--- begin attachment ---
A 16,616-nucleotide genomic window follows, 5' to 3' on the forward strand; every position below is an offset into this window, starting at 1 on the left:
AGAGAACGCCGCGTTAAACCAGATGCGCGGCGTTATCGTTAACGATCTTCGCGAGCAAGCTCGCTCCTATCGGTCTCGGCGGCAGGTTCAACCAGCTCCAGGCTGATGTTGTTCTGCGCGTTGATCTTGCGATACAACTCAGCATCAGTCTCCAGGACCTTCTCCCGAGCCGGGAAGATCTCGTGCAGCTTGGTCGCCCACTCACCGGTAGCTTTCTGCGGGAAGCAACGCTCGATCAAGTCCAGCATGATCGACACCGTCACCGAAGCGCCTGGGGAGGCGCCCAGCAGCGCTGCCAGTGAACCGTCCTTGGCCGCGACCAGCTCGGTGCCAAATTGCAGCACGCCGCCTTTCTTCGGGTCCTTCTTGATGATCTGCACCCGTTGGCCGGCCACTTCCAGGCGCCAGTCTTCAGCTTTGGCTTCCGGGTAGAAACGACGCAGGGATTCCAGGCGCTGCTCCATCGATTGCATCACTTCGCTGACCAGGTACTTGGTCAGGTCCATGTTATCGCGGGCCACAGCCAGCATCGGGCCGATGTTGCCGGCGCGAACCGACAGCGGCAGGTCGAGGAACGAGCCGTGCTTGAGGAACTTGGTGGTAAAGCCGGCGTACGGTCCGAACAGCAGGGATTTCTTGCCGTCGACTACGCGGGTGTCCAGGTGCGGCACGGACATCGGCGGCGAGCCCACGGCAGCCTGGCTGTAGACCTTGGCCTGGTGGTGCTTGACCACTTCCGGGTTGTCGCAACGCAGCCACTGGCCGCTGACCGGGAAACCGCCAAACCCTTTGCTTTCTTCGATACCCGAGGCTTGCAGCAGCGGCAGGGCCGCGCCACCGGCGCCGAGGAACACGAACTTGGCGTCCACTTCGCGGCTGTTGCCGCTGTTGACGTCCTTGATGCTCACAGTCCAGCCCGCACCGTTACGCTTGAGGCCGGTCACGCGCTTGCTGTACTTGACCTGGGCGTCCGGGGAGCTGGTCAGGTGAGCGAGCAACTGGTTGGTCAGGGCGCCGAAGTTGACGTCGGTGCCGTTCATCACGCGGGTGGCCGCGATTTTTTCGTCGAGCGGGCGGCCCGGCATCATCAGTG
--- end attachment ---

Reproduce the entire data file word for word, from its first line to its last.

A 16,616-nucleotide genomic window follows, 5' to 3' on the forward strand; every position below is an offset into this window, starting at 1 on the left:
AGAGAACGCCGCGTTAAACCAGATGCGCGGCGTTATCGTTAACGATCTTCGCGAGCAAGCTCGCTCCTATCGGTCTCGGCGGCAGGTTCAACCAGCTCCAGGCTGATGTTGTTCTGCGCGTTGATCTTGCGATACAACTCAGCATCAGTCTCCAGGACCTTCTCCCGAGCCGGGAAGATCTCGTGCAGCTTGGTCGCCCACTCACCGGTAGCTTTCTGCGGGAAGCAACGCTCGATCAAGTCCAGCATGATCGACACCGTCACCGAAGCGCCTGGGGAGGCGCCCAGCAGCGCTGCCAGTGAACCGTCCTTGGCCGCGACCAGCTCGGTGCCAAATTGCAGCACGCCGCCTTTCTTCGGGTCCTTCTTGATGATCTGCACCCGTTGGCCGGCCACTTCCAGGCGCCAGTCTTCAGCTTTGGCTTCCGGGTAGAAACGACGCAGGGATTCCAGGCGCTGCTCCATCGATTGCATCACTTCGCTGACCAGGTACTTGGTCAGGTCCATGTTATCGCGGGCCACAGCCAGCATCGGGCCGATGTTGCCGGCGCGAACCGACAGCGGCAGGTCGAGGAACGAGCCGTGCTTGAGGAACTTGGTGGTAAAGCCGGCGTACGGTCCGAACAGCAGGGATTTCTTGCCGTCGACTACGCGGGTGTCCAGGTGCGGCACGGACATCGGCGGCGAGCCCACGGCAGCCTGGCTGTAGACCTTGGCCTGGTGGTGCTTGACCACTTCCGGGTTGTCGCAACGCAGCCACTGGCCGCTGACCGGGAAACCGCCAAACCCTTTGCTTTCTTCGATACCCGAGGCTTGCAGCAGCGGCAGGGCCGCGCCACCGGCGCCGAGGAACACGAACTTGGCGTCCACTTCGCGGCTGTTGCCGCTGTTGACGTCCTTGATGCTCACAGTCCAGCCCGCACCGTTACGCTTGAGGCCGGTCACGCGCTTGCTGTACTTGACCTGGGCGTCCGGGGAGCTGGTCAGGTGAGCGAGCAACTGGTTGGTCAGGGCGCCGAAGTTGACGTCGGTGCCGTTCATCACGCGGGTGGCCGCGATTTTTTCGTCGAGCGGGCGGCCCGGCATCATCAGTG